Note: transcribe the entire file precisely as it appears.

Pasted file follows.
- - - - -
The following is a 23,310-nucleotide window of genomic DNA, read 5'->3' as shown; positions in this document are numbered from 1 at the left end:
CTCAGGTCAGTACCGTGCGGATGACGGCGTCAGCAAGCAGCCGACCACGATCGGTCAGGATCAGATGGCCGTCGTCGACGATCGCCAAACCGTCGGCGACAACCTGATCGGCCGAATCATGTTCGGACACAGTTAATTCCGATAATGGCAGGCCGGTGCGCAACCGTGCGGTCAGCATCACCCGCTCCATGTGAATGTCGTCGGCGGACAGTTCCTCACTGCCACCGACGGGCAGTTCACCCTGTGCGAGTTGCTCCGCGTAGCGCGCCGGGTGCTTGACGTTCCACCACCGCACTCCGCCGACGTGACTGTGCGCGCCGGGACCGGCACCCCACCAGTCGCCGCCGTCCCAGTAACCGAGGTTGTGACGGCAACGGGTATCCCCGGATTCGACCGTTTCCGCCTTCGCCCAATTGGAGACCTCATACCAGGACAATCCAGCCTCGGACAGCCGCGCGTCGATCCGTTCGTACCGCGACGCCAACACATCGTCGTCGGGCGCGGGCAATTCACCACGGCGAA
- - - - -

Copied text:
The following is a 23,310-nucleotide window of genomic DNA, read 5'->3' as shown; positions in this document are numbered from 1 at the left end:
CTCAGGTCAGTACCGTGCGGATGACGGCGTCAGCAAGCAGCCGACCACGATCGGTCAGGATCAGATGGCCGTCGTCGACGATCGCCAAACCGTCGGCGACAACCTGATCGGCCGAATCATGTTCGGACACAGTTAATTCCGATAATGGCAGGCCGGTGCGCAACCGTGCGGTCAGCATCACCCGCTCCATGTGAATGTCGTCGGCGGACAGTTCCTCACTGCCACCGACGGGCAGTTCACCCTGTGCGAGTTGCTCCGCGTAGCGCGCCGGGTGCTTGACGTTCCACCACCGCACTCCGCCGACGTGACTGTGCGCGCCGGGACCGGCACCCCACCAGTCGCCGCCGTCCCAGTAACCGAGGTTGTGACGGCAACGGGTATCCCCGGATTCGACCGTTTCCGCCTTCGCCCAATTGGAGACCTCATACCAGGACAATCCAGCCTCGGACAGCCGCGCGTCGATCCGTTCGTACCGCGACGCCAACACATCGTCGTCGGGCGCGGGCAATTCACCACGGCGAA